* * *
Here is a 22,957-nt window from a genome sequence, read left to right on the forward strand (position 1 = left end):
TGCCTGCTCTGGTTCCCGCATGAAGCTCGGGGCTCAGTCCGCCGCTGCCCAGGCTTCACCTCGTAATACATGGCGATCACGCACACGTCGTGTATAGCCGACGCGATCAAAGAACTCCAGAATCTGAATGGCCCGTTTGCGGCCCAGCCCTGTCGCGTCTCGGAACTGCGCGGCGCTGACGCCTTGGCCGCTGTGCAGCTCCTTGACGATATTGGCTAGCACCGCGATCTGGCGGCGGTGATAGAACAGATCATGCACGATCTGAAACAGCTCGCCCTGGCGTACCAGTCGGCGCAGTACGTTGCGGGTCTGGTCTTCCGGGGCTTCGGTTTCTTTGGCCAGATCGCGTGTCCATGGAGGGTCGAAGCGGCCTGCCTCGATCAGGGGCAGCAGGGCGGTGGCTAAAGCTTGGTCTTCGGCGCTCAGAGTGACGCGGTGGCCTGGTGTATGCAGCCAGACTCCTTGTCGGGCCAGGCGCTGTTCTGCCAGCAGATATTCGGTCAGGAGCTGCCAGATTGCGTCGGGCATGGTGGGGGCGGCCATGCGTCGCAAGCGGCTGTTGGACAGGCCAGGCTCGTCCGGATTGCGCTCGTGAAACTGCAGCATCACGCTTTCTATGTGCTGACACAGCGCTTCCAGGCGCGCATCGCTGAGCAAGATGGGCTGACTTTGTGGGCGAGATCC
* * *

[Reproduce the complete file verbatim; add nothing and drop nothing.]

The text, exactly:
Here is a 22,957-nt window from a genome sequence, read left to right on the forward strand (position 1 = left end):
TGCCTGCTCTGGTTCCCGCATGAAGCTCGGGGCTCAGTCCGCCGCTGCCCAGGCTTCACCTCGTAATACATGGCGATCACGCACACGTCGTGTATAGCCGACGCGATCAAAGAACTCCAGAATCTGAATGGCCCGTTTGCGGCCCAGCCCTGTCGCGTCTCGGAACTGCGCGGCGCTGACGCCTTGGCCGCTGTGCAGCTCCTTGACGATATTGGCTAGCACCGCGATCTGGCGGCGGTGATAGAACAGATCATGCACGATCTGAAACAGCTCGCCCTGGCGTACCAGTCGGCGCAGTACGTTGCGGGTCTGGTCTTCCGGGGCTTCGGTTTCTTTGGCCAGATCGCGTGTCCATGGAGGGTCGAAGCGGCCTGCCTCGATCAGGGGCAGCAGGGCGGTGGCTAAAGCTTGGTCTTCGGCGCTCAGAGTGACGCGGTGGCCTGGTGTATGCAGCCAGACTCCTTGTCGGGCCAGGCGCTGTTCTGCCAGCAGATATTCGGTCAGGAGCTGCCAGATTGCGTCGGGCATGGTGGGGGCGGCCATGCGTCGCAAGCGGCTGTTGGACAGGCCAGGCTCGTCCGGATTGCGCTCGTGAAACTGCAGCATCACGCTTTCTATGTGCTGACACAGCGCTTCCAGGCGCGCATCGCTGAGCAAGATGGGCTGACTTTGTGGGCGAGATCC